How are methodologies and tools framing managers' strategizing practice in competitive strategy development

Denise Jarratt, D Stiles

    Research output: Contribution to journalArticlepeer-review

    52 Citations (Scopus)


    Criticisms have been levelled at the use of traditional strategic tools such as SWOT, PEST and BCG in contemporary business environments. In light of these criticisms, the objective of this research is to understand how senior executives engage with methodologies and tools as they develop competitive strategy. Within a broader Strategy-as-Practice (S-as-P) approach, we use an Activity Theory framework to capture strategising insights of senior executives in the UK responsible for competitive strategy. Our sample included executives leading manufacturing organisations embedded in networks and CEOs reported in the financial press as adopting innovative business models. Our data suggests there is no one preferred practice approach by these highly regarded executives. Rather, methods and tools are adapted as they are contextualised in alternative practices. Three dominant strategising practice models emerged from the data reflecting alternative applications of methodologies and tools. The first model captures routinised behaviour adopted by those who view their future as predictable, and an extension of the current environment. The second model posits reflective interaction between the strategist, organisational processes, culture, relationships and practice, and the final model shows an imposed engagement with strategising methodologies and tools that bypass the organisation's collective structures. These practice models suggest strategy leaders' activities depend upon their interpretation of the operating environment.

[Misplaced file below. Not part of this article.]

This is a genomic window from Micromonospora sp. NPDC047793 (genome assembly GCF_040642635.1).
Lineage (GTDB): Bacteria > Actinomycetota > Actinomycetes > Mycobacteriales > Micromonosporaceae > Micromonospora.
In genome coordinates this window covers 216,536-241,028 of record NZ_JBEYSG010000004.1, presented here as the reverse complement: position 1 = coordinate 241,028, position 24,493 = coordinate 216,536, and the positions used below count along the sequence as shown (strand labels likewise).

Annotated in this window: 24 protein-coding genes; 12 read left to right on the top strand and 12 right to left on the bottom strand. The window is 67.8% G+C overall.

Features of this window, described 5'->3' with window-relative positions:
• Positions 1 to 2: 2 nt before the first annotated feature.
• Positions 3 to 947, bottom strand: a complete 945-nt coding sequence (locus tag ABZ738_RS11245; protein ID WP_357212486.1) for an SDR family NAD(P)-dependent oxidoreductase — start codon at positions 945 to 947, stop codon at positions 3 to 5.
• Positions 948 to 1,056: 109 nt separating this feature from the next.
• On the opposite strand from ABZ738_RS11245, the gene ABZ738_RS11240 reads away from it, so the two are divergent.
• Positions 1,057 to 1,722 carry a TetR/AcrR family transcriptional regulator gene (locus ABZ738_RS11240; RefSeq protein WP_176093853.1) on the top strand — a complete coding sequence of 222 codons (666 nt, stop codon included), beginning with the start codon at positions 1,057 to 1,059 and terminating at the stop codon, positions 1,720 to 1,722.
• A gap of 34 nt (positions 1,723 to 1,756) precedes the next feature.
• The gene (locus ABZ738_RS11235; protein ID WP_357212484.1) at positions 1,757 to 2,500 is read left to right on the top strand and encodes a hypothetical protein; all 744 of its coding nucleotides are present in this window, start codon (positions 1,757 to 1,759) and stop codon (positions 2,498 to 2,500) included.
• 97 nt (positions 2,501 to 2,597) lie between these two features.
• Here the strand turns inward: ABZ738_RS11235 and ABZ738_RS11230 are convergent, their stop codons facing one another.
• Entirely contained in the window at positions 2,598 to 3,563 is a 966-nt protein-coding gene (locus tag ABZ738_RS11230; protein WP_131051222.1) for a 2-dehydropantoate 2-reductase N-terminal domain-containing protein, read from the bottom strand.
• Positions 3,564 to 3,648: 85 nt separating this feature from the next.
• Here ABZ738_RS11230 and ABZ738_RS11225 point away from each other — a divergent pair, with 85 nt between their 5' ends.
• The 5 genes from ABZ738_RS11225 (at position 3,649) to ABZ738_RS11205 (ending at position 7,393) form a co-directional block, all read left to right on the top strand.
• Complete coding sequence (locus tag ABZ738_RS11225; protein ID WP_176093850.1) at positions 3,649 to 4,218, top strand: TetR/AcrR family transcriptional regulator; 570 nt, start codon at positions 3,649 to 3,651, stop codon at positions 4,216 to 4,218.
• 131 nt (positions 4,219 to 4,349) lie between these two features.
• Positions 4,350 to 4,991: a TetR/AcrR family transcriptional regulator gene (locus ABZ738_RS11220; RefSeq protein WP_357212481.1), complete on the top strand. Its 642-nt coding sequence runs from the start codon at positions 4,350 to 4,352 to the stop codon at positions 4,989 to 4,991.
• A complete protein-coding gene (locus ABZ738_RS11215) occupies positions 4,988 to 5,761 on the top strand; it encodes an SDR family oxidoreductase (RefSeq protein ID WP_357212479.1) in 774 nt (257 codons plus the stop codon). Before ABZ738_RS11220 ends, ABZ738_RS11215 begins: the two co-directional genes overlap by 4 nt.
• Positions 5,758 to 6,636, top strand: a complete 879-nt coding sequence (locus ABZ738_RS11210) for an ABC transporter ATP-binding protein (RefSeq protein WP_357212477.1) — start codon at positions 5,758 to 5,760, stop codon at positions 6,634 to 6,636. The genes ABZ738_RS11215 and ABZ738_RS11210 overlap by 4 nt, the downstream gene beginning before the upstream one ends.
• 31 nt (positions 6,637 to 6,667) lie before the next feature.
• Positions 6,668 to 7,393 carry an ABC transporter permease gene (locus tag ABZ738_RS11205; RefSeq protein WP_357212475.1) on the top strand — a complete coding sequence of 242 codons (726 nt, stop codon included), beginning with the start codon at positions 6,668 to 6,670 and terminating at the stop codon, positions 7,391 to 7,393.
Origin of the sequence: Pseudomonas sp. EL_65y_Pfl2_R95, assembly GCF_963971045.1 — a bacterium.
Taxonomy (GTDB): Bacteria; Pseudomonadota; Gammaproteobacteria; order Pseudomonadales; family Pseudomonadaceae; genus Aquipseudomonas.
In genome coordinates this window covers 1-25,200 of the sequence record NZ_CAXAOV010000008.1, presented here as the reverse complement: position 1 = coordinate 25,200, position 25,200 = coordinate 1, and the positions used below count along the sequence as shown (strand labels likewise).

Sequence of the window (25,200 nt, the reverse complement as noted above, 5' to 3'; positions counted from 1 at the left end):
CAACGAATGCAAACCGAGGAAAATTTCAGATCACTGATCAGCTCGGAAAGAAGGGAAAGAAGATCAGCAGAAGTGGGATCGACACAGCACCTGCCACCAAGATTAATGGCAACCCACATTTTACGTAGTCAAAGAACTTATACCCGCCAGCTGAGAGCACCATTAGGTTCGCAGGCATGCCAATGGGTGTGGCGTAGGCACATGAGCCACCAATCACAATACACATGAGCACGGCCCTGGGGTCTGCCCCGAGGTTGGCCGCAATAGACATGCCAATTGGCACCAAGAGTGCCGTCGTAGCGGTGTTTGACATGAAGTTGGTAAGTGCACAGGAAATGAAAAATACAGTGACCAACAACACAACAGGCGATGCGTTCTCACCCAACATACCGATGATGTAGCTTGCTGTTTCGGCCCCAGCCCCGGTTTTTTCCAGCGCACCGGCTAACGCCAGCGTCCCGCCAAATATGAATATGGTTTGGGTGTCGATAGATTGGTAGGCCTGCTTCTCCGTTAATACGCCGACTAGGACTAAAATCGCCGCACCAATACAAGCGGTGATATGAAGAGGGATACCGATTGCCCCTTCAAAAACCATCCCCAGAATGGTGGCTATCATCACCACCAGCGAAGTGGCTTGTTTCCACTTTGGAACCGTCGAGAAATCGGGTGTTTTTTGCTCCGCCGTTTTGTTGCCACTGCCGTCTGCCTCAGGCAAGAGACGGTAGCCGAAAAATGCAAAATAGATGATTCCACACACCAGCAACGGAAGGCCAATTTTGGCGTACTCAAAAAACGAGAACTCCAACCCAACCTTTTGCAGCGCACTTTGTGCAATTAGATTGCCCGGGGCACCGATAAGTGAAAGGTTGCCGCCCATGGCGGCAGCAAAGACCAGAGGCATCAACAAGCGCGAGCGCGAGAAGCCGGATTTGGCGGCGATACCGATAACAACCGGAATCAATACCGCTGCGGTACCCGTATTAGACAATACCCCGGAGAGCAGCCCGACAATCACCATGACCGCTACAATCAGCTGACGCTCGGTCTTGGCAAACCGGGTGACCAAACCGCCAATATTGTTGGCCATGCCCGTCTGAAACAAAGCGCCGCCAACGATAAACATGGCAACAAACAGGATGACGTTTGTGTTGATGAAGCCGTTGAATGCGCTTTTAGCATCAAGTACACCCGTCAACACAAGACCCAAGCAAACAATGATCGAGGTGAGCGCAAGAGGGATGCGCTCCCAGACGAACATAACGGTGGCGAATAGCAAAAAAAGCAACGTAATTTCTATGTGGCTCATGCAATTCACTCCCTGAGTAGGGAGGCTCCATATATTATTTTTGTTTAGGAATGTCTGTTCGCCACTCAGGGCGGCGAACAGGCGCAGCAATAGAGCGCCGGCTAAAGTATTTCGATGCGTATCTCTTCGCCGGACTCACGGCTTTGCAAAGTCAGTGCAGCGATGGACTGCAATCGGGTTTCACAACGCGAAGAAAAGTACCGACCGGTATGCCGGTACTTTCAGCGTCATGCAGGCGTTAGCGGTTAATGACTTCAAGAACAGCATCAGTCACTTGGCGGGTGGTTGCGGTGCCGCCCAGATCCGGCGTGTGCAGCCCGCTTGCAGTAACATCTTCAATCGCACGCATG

Original languageEnglish
    Pages (from-to)28-43
    Number of pages16
    JournalBritish Journal of Management
    Issue number1
    Publication statusPublished - Mar 2010


    Dive into the research topics of 'How are methodologies and tools framing managers' strategizing practice in competitive strategy development'. Together they form a unique fingerprint.

    Cite this